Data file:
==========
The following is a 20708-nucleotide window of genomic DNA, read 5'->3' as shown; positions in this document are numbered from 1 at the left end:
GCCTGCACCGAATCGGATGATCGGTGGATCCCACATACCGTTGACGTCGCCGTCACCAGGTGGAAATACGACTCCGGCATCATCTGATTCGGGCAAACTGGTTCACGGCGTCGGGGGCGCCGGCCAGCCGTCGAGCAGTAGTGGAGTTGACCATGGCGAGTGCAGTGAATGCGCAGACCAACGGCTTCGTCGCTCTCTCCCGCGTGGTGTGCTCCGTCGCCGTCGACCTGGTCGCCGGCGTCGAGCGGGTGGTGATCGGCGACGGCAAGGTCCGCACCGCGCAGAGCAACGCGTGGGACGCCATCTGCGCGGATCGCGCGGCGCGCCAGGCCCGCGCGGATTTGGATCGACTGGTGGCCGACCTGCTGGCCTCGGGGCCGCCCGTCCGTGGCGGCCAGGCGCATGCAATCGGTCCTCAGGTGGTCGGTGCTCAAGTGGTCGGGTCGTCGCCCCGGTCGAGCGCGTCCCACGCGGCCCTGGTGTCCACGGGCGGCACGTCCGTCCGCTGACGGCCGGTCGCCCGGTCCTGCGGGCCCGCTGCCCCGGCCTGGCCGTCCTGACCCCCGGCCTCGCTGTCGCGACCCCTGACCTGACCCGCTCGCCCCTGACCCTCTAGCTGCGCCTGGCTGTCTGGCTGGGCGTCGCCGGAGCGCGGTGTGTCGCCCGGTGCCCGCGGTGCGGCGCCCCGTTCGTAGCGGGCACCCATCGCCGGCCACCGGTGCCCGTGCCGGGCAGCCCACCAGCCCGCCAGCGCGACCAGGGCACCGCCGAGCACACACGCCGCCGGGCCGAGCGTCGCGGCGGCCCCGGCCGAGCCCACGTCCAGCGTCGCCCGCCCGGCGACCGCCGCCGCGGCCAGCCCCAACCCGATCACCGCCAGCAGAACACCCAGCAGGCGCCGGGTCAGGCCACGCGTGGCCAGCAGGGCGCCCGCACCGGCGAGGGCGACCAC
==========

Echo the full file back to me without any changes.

The following is a 20708-nucleotide window of genomic DNA, read 5'->3' as shown; positions in this document are numbered from 1 at the left end:
GCCTGCACCGAATCGGATGATCGGTGGATCCCACATACCGTTGACGTCGCCGTCACCAGGTGGAAATACGACTCCGGCATCATCTGATTCGGGCAAACTGGTTCACGGCGTCGGGGGCGCCGGCCAGCCGTCGAGCAGTAGTGGAGTTGACCATGGCGAGTGCAGTGAATGCGCAGACCAACGGCTTCGTCGCTCTCTCCCGCGTGGTGTGCTCCGTCGCCGTCGACCTGGTCGCCGGCGTCGAGCGGGTGGTGATCGGCGACGGCAAGGTCCGCACCGCGCAGAGCAACGCGTGGGACGCCATCTGCGCGGATCGCGCGGCGCGCCAGGCCCGCGCGGATTTGGATCGACTGGTGGCCGACCTGCTGGCCTCGGGGCCGCCCGTCCGTGGCGGCCAGGCGCATGCAATCGGTCCTCAGGTGGTCGGTGCTCAAGTGGTCGGGTCGTCGCCCCGGTCGAGCGCGTCCCACGCGGCCCTGGTGTCCACGGGCGGCACGTCCGTCCGCTGACGGCCGGTCGCCCGGTCCTGCGGGCCCGCTGCCCCGGCCTGGCCGTCCTGACCCCCGGCCTCGCTGTCGCGACCCCTGACCTGACCCGCTCGCCCCTGACCCTCTAGCTGCGCCTGGCTGTCTGGCTGGGCGTCGCCGGAGCGCGGTGTGTCGCCCGGTGCCCGCGGTGCGGCGCCCCGTTCGTAGCGGGCACCCATCGCCGGCCACCGGTGCCCGTGCCGGGCAGCCCACCAGCCCGCCAGCGCGACCAGGGCACCGCCGAGCACACACGCCGCCGGGCCGAGCGTCGCGGCGGCCCCGGCCGAGCCCACGTCCAGCGTCGCCCGCCCGGCGACCGCCGCCGCGGCCAGCCCCAACCCGATCACCGCCAGCAGAACACCCAGCAGGCGCCGGGTCAGGCCACGCGTGGCCAGCAGGGCGCCCGCACCGGCGAGGGCGACCAC